Indeed, as time went on, and she became bolder at dressing more effeminately more of the time, she found she was only reverting to what we came to refer to as "boy mode" when she felt she needed to to avoid attention in public or to present as more male for the family. And I became more used to thinking of her as a woman, and she felt more like a woman who is a bit boyish rather than a man who is a bit girly. So when it came to legally changing her name, she went for an overtly feminine one, although she still mostly goes by J. And despite this my family continue to refer to her as "he" and our son still calls her "daddy" and "he" and sometimes it's hard not to fall into the habit of copying them. I certainly don't feel able to correct them, although maybe with time they'll come round.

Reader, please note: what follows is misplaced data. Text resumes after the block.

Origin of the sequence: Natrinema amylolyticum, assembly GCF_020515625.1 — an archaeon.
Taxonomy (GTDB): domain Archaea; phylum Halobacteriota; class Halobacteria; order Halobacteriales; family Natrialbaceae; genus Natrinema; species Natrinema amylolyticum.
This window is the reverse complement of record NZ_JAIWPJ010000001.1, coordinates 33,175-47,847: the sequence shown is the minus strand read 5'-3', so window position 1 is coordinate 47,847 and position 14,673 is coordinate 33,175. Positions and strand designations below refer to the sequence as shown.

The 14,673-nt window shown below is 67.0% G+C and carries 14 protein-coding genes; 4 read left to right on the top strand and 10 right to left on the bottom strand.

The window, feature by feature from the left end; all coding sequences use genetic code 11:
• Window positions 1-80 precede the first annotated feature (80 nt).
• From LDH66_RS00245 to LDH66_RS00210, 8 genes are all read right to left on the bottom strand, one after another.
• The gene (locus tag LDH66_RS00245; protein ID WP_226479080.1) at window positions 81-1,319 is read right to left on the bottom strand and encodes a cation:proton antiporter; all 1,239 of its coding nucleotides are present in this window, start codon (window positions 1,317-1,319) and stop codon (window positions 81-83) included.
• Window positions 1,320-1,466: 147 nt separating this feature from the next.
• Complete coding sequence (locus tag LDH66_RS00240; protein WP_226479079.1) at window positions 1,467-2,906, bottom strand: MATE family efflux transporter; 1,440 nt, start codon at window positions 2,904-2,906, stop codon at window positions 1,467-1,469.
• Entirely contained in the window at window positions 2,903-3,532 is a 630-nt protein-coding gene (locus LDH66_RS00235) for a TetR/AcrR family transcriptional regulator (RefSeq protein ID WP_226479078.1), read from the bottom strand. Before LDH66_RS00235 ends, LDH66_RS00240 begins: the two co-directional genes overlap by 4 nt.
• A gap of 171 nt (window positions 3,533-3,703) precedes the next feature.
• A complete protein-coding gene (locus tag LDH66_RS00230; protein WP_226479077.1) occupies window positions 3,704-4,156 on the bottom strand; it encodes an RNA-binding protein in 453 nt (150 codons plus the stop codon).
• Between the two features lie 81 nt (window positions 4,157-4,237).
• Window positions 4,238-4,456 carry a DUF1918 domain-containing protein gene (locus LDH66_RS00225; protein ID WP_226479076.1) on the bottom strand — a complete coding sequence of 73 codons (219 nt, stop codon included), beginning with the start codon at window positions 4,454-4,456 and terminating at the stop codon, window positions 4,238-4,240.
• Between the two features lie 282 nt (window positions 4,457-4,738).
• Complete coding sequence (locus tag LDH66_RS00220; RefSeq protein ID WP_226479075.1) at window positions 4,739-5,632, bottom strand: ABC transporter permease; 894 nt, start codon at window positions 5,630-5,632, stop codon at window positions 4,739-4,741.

I haven't mentioned doctors at all yet, and that's because most of this happened without any input from them. Referrals from the GP got lost twice and a psychologist dragged out their consultations and insulted her before grudgingly allowing her to see a psychiatrist who could declare her mentally competent enough to be put on the waiting list for Leeds Gender Identity Clinic. It's easy to see why so many people end up seeking treatment privately or through less orthodox channels. But we haven't given up on the NHS yet, and despite my growing skepticism we will just have to wait and see what they can do. And no doubt there will be many more obstacles in the future. University is possibly an unusually safe and accepting environment, but she's nearly finished her degree and may well have to seek work in the wider world. I'd like to think that she can avoid discrimination and that potential employers will just accept her as she is, without any fuss, but I know it is far from a given. Every time we are out together and she grips my hand a little tighter in response to stares, I am reminded that I can't protect her from unthinking strangers who don't know how to deal with someone who defies their expectations. All I can do is stand by her, support her, and let her know she doesn't have to go through this alone.